Bookweek 2018, Day 2: Men in Books

uneasy-money-26

Recently I heard someone say that men, in books that are written for women, are’t men. They’re women.

I don’t remember who said it, or where this idea came from. If this rings a bell please let me know. As far as I can recall, the reasoning behind this sentiment was that these fictional men sense a woman’s pain without out being told, and empathize in a way that’s actually much more like how a woman would respond than how a man would respond.

I found it an interesting concept. It did make me worry a bit about my own male characters, though. How can I write authentic male characters when I don’t understand how men think?

I began looking, in literature, for male characters that felt distinctly male. And then I started reading more P.G. Wodehouse, and found this this opening description of the main character in Uneasy Money.

He paid no attention to the stream of humanity that flowed past him. His mouth was set and his eyes wore a serious, almost a wistful expression. He was frowning slightly. One would have said that here was a man with a secret sorrow.

William FitzWilliam Delamere Chalmers, Lord Dawlish, had no secret sorrow. All that he was thinking of at that moment was the best method of laying a golf ball dead in front of the Palace Theatre.

It was his habit to pass the time in mental golf when Claire Fenwick was late in keeping her appointments with him. On one occasion she had kept him waiting so long that he had been able to do nine holes, starting at the Savoy Grill and finishing up near Hammersmith.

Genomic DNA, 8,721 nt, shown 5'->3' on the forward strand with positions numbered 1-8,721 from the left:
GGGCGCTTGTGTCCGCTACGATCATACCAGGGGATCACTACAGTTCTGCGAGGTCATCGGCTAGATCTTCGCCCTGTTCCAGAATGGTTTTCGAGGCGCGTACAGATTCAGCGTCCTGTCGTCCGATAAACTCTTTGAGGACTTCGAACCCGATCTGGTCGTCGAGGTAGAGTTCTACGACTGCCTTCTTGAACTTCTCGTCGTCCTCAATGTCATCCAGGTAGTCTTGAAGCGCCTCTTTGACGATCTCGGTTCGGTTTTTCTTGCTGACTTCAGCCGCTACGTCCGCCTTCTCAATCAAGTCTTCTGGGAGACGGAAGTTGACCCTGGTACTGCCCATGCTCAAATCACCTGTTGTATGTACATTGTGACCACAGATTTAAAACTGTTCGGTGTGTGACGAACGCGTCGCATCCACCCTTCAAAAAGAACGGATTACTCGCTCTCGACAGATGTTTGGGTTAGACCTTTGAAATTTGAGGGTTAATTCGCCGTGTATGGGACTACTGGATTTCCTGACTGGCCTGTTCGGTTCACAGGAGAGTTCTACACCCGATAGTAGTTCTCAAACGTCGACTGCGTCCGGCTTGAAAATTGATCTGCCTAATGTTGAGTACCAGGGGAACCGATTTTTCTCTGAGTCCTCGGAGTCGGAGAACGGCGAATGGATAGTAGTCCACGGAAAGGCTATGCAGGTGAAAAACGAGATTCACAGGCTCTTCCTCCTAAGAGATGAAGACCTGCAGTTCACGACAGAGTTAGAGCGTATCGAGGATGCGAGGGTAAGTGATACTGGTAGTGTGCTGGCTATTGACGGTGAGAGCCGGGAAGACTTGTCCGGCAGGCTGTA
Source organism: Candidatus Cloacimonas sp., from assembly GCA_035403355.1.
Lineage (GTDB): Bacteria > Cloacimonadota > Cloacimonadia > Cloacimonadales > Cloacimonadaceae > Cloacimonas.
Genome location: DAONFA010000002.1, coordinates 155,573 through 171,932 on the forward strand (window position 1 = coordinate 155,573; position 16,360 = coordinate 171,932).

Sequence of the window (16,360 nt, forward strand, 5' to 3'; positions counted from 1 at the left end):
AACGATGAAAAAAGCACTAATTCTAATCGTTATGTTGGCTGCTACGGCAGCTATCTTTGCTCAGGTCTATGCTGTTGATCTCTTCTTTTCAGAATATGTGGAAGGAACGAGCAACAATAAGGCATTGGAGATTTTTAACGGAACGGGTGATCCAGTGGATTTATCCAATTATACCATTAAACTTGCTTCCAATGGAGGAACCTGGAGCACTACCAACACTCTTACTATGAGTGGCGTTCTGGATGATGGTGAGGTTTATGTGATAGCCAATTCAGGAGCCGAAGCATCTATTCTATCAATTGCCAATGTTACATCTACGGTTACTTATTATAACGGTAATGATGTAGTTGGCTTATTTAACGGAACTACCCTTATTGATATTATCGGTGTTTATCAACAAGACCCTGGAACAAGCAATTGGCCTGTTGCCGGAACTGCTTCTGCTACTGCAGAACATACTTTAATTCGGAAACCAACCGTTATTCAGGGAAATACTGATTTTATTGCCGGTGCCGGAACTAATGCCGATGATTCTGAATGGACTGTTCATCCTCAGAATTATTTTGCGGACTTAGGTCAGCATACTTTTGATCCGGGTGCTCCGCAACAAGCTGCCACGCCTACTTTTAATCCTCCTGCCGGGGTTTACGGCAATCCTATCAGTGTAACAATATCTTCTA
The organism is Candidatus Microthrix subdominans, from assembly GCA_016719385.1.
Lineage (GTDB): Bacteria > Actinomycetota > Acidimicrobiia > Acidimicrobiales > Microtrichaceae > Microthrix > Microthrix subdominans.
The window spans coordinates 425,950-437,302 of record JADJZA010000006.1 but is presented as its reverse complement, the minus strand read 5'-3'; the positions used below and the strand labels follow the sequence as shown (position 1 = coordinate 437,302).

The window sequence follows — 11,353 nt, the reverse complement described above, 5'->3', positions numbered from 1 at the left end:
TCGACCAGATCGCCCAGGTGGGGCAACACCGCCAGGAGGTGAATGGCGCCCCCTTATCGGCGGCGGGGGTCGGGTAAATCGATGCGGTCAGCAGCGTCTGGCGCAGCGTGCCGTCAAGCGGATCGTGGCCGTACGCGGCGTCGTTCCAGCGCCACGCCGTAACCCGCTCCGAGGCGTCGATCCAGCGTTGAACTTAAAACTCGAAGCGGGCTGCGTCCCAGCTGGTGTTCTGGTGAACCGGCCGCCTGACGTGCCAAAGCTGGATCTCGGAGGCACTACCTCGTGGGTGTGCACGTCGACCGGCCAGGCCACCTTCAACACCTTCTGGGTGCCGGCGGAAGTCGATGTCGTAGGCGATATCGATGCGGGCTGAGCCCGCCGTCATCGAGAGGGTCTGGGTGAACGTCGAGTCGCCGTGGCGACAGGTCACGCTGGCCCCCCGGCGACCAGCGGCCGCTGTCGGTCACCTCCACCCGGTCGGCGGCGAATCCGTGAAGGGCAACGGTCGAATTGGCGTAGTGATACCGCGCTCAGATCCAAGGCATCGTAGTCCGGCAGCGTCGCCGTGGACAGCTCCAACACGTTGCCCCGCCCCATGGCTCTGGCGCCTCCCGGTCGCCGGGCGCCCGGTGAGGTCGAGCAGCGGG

I laughed and laughed. This opening took the stereotypical male hero trope and turned it on its head, and suddenly the main character seemed like that guy you knew in high school.

Because he liked sports.

Most guys that I know love sports. Most male leads in books, particularly those written by women for women, don’t care two figs about sports.

As a writer, I love tips and tricks for how to make characters feel like real people. My writing teachers told us to make our characters want something. My friends told me to give my characters flaws. I’ve decided that from now on, my male characters are going to love sports.

What do you think of my theory?

Have you read any books by women for women in which the main male character loves sports? (Boxing and/or Bull riding as a way to release pent up anger stemming from his father’s abandonment don’t count.)

Do you have any other simple tricks for making male characters seem more male?

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6 responses to “Bookweek 2018, Day 2: Men in Books

  1. Ohhhhh! P.G. Wodehouse is just the best. 😊 He’s so brilliant that I don’t think I’ve ever read one of his books without one of those same “laughed and laughed” moments.😊😍

    Liked by 2 people

  2. I love your thought patterns! I should be reading books for pleasure. Does reading your blog count? It did give me pleasure, and a good laugh! Of course, I love golf, but don’t do it near as often as I would like! Tut, Tut! I remember a saying, that we all have so much time, and we have time to do what we really want to do! Have a great day.

    Liked by 1 person

  3. I love when guys have a guy-like obession in books. Most guys like sports, trucks, and working out, in my opinion. 😊

    Liked by 1 person

  4. I think this is very insightful. There is a real danger in reading of heroic men who could never exist in the pattern of God’s grand design for men. You set yourself up to be disappointed in them when real men don’t act like the ones conceptualized.
    As far as insight to how men think: Men like to feel a need to fix things. You tell us a problem, we immediately look for a solution. Merely lending emotional support seems unproductive.

    Liked by 3 people

    • I meant men like to fix things, or we feel a need to fix things. Not like to feel a need…(this may just be an example of me fixing things…)

      Like

  5. I am loving this series, so relatable! If you’re looking for inspiration to portray men as real men, I think you would enjoy the book “Wild at Heart” by John Eldridge. I found it fascinating.

    Like

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